Molly, I am writing you because people I care about have such respect for your work — and you. And many people I know are experiencing cognitive dissonance right now over the weev-as-hacktivist vs. the weev they know… the weev who willfully, gleefully destroyed my life for reasons that are as far from social good as it gets.

His own words, in the document about me, “she fought the lol. The lol won.” and “she squealed like a stuck pig” and of course, the long-standing culture of “personal ruin” were how he described his reasons for doing this to me. I know I am just one individual, but I know many of his other individual victims, including many women who he did not Dox, but threatened to as a way of controlling and suppressing their actions. With me, and again, I realize nobody besides my family and myself really care about this — he managed to damage, forever, the lives of my two daughters. Because he artfully constructed a part fact, part fiction bio that described my time as a struggling single mother (true) working as a prostitute (false), living in my car (false), victim of domestic violence (true, but how the hell did he figure that out?). He of course posted my actual social security number, home address, and a call for others to send things to me to express their feelings.

He dragged innocent family members into the document. He made sure it would be distributed everywhere, instantly, and could never be removed. He tweeted a link to it just weeks before he went to prison, to the UNredacted version that still gave my social security number.

But even if nobody cares specifically about my personal individual damage from him (or any other personal individual’s damage), consider the impact that document had on other women in technology. Whether I liked it or not, I ended up being a reluctant role model for many women. I was a programmer, I wrote the top selling programming books of the past decade, I was the opening keynote for SXSWi (I think that was the year before weev, for me), and one of the few women presenting at tech, start-up, open source conferences, etc.

[snip from the middle]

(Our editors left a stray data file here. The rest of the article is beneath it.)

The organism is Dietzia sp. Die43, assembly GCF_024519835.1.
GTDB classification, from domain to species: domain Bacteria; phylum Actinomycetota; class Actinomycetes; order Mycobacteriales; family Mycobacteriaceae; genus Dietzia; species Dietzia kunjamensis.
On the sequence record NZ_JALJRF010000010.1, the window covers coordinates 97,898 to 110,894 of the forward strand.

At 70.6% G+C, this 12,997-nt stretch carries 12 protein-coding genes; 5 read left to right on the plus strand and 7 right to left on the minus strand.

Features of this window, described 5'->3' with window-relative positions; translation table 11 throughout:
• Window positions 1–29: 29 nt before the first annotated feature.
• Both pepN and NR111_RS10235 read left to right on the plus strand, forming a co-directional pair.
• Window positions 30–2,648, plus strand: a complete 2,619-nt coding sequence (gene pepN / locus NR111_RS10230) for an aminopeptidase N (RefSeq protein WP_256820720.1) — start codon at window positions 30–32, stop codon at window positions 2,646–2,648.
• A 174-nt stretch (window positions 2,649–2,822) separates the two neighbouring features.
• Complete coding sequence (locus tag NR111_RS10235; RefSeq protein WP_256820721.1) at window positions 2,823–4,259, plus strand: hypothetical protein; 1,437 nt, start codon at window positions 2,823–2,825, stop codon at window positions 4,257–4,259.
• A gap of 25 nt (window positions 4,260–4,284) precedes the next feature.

Again, I am reaching out to women who speak out for him not because I don’t feel they should, but because I hope they can be more nuanced and separate the case from the person, rather than spreading what has now become a consistent set of talking points around him as a person and his personal motives that are… Fiction.

A journalist has been speaking with me recently that has spent time with weev, and asked him about me recently. The journalist told me, “I don’t think he considers you an actual person.” that is when I decided to write to people, especially women.

Because I actually am a real person. With daughters. And a husband. And he ruined our lives with a casual wave of his hand, a few clicks of his keyboard, and not a moment’s thought about what it meant for us. No, I take that back, he does think about it — because it continues to provide lulz.

In a few months I will be giving free public speaking / presenting workshops to women who have never spoken at a tech conference, as part of LeanStartups attempt to encourage more women in technology. Only a few will have not realized what happened to ME as a result of the great crime of speaking out (one post) about severe harassment… Harassment that also happened for the great crime of simply being a women technologist.

In summary, he destroyed my life, for lulz, and you, personally, are propagating his mythology.

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7 Responses to At the Intersection of Gamergate & Weevgate, Abusers & Their Knowing Apologists

  1. srogouski says:

    Reblogged this on Stanley W. Rogouski and commented:
    Kathy Sierra wrote Molly Crabapple in May of 2013 about Weev’s attempts to destroy her life. Are feminists going to continue to defend Molly Crabapple for her lionizing a known anti-Semite and misogynist?

  2. Anonymous Reader says:

    This is a good and useful intervention. Thanks for posting it.

    I saw you had Tweeted a link to Sierra’s recent piece on weev and troll/anti-troll dynamics (http://seriouspony.com/trouble-at-the-koolaid-point/), and found it a little strange. When I read the post, the situation it seemed to me most obviously to describe are the related campaigns against Molly Crabapple and Sarah Kendzior, in which you have participated (though, it must be admitted, much less viciously than some of your Twitter comrades).

    I say this not in an accusatory, ‘gotcha’ kind of way. As I have watched the battles that have circled around Crabapple and Kendzior – and in some cases, it can fairly be said, instigated by them – over the past year, my sympathies have remained with the side you have done much to articulate. Both of them have repulsive politics, questionable connections (Kendzior, in particular–though I’m not as convinced as some of y’all that they’re taking part in a campaign directed and financed by anyone larger than themselves, not that I rule it out), and ultimately exercise a malign influence in some spheres of online, “left” identified discourse. I think it’s also fair to say both of them have acted in grossly dishonest ways, once again Kendzior more obviously, frequently and maliciously, and Crabapple if only in order to cover her ass (about her relationship with weev in particular).I therefore support any effort to argue with them, disagree with their writing, tweets etc. And I think it’s fair to draw on their larger public histories in order to do so. That’s not harassment, but good politics and good analysis.